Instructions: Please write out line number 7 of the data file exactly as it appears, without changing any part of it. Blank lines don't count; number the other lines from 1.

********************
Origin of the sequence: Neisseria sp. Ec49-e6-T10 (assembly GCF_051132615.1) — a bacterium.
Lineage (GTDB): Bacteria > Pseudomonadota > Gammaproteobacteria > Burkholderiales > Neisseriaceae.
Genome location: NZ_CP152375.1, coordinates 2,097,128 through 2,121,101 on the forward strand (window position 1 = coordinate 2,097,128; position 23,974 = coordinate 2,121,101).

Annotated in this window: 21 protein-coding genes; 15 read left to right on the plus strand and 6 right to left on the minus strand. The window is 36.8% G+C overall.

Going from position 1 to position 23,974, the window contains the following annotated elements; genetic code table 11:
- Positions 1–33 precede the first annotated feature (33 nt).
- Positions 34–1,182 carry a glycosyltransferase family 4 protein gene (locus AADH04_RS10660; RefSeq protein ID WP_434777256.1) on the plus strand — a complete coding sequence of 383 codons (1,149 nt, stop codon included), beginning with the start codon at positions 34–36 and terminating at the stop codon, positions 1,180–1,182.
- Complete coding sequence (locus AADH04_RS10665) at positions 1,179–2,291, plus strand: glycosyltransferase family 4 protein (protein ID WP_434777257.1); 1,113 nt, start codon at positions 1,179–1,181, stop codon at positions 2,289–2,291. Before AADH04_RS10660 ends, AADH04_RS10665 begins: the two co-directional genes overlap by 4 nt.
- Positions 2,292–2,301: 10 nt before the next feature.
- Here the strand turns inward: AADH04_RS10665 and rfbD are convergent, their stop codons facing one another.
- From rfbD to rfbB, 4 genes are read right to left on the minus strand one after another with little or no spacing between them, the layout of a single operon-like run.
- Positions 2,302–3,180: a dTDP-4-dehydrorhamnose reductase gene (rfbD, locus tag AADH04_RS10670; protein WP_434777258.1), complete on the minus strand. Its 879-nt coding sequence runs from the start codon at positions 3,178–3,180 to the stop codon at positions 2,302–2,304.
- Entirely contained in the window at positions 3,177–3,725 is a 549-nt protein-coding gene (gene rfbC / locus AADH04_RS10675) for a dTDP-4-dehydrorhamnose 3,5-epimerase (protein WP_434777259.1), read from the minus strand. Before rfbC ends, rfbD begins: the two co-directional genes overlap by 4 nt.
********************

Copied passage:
- Positions 34–1,182 carry a glycosyltransferase family 4 protein gene (locus AADH04_RS10660; RefSeq protein ID WP_434777256.1) on the plus strand — a complete coding sequence of 383 codons (1,149 nt, stop codon included), beginning with the start codon at positions 34–36 and terminating at the stop codon, positions 1,180–1,182.